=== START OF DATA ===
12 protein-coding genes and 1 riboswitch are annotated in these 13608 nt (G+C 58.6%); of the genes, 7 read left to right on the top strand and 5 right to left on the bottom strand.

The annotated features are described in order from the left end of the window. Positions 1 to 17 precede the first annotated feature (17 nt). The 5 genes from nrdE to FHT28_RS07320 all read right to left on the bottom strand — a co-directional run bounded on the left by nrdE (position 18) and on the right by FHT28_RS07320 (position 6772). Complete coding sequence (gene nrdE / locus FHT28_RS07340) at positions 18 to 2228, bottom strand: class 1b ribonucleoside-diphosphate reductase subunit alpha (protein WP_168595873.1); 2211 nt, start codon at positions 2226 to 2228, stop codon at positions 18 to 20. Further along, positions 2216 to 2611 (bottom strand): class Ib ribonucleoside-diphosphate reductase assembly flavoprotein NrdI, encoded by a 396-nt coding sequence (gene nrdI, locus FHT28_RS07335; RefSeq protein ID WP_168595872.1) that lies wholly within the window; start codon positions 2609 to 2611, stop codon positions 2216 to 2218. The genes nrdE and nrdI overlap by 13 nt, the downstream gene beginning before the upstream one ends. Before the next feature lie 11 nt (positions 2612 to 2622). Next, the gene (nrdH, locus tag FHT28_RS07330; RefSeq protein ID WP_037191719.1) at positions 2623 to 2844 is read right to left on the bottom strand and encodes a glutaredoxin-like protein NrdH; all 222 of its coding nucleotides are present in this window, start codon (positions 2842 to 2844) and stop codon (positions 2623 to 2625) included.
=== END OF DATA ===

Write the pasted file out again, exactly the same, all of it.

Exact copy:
12 protein-coding genes and 1 riboswitch are annotated in these 13608 nt (G+C 58.6%); of the genes, 7 read left to right on the top strand and 5 right to left on the bottom strand.

The annotated features are described in order from the left end of the window. Positions 1 to 17 precede the first annotated feature (17 nt). The 5 genes from nrdE to FHT28_RS07320 all read right to left on the bottom strand — a co-directional run bounded on the left by nrdE (position 18) and on the right by FHT28_RS07320 (position 6772). Complete coding sequence (gene nrdE / locus FHT28_RS07340) at positions 18 to 2228, bottom strand: class 1b ribonucleoside-diphosphate reductase subunit alpha (protein WP_168595873.1); 2211 nt, start codon at positions 2226 to 2228, stop codon at positions 18 to 20. Further along, positions 2216 to 2611 (bottom strand): class Ib ribonucleoside-diphosphate reductase assembly flavoprotein NrdI, encoded by a 396-nt coding sequence (gene nrdI, locus FHT28_RS07335; RefSeq protein ID WP_168595872.1) that lies wholly within the window; start codon positions 2609 to 2611, stop codon positions 2216 to 2218. The genes nrdE and nrdI overlap by 13 nt, the downstream gene beginning before the upstream one ends. Before the next feature lie 11 nt (positions 2612 to 2622). Next, the gene (nrdH, locus tag FHT28_RS07330; RefSeq protein ID WP_037191719.1) at positions 2623 to 2844 is read right to left on the bottom strand and encodes a glutaredoxin-like protein NrdH; all 222 of its coding nucleotides are present in this window, start codon (positions 2842 to 2844) and stop codon (positions 2623 to 2625) included.